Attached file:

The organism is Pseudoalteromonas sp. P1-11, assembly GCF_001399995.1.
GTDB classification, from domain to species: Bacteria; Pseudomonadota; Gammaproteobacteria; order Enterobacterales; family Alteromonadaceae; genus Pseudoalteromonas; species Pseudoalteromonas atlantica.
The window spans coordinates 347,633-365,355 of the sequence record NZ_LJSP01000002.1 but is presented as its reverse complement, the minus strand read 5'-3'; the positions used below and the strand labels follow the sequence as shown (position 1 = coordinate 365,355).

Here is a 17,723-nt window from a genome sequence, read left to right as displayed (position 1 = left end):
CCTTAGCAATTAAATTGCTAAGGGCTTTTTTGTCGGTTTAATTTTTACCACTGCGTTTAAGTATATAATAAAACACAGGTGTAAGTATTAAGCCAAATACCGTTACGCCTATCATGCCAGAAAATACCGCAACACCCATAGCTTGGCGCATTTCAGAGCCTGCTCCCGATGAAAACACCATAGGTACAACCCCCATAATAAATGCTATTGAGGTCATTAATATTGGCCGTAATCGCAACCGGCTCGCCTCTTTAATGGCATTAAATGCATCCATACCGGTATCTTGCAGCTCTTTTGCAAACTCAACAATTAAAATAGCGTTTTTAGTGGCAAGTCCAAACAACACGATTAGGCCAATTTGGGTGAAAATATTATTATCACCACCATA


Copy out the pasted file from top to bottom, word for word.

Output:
The organism is Pseudoalteromonas sp. P1-11, assembly GCF_001399995.1.
GTDB classification, from domain to species: Bacteria; Pseudomonadota; Gammaproteobacteria; order Enterobacterales; family Alteromonadaceae; genus Pseudoalteromonas; species Pseudoalteromonas atlantica.
The window spans coordinates 347,633-365,355 of the sequence record NZ_LJSP01000002.1 but is presented as its reverse complement, the minus strand read 5'-3'; the positions used below and the strand labels follow the sequence as shown (position 1 = coordinate 365,355).

Here is a 17,723-nt window from a genome sequence, read left to right as displayed (position 1 = left end):
CCTTAGCAATTAAATTGCTAAGGGCTTTTTTGTCGGTTTAATTTTTACCACTGCGTTTAAGTATATAATAAAACACAGGTGTAAGTATTAAGCCAAATACCGTTACGCCTATCATGCCAGAAAATACCGCAACACCCATAGCTTGGCGCATTTCAGAGCCTGCTCCCGATGAAAACACCATAGGTACAACCCCCATAATAAATGCTATTGAGGTCATTAATATTGGCCGTAATCGCAACCGGCTCGCCTCTTTAATGGCATTAAATGCATCCATACCGGTATCTTGCAGCTCTTTTGCAAACTCAACAATTAAAATAGCGTTTTTAGTGGCAAGTCCAAACAACACGATTAGGCCAATTTGGGTGAAAATATTATTATCACCACCATA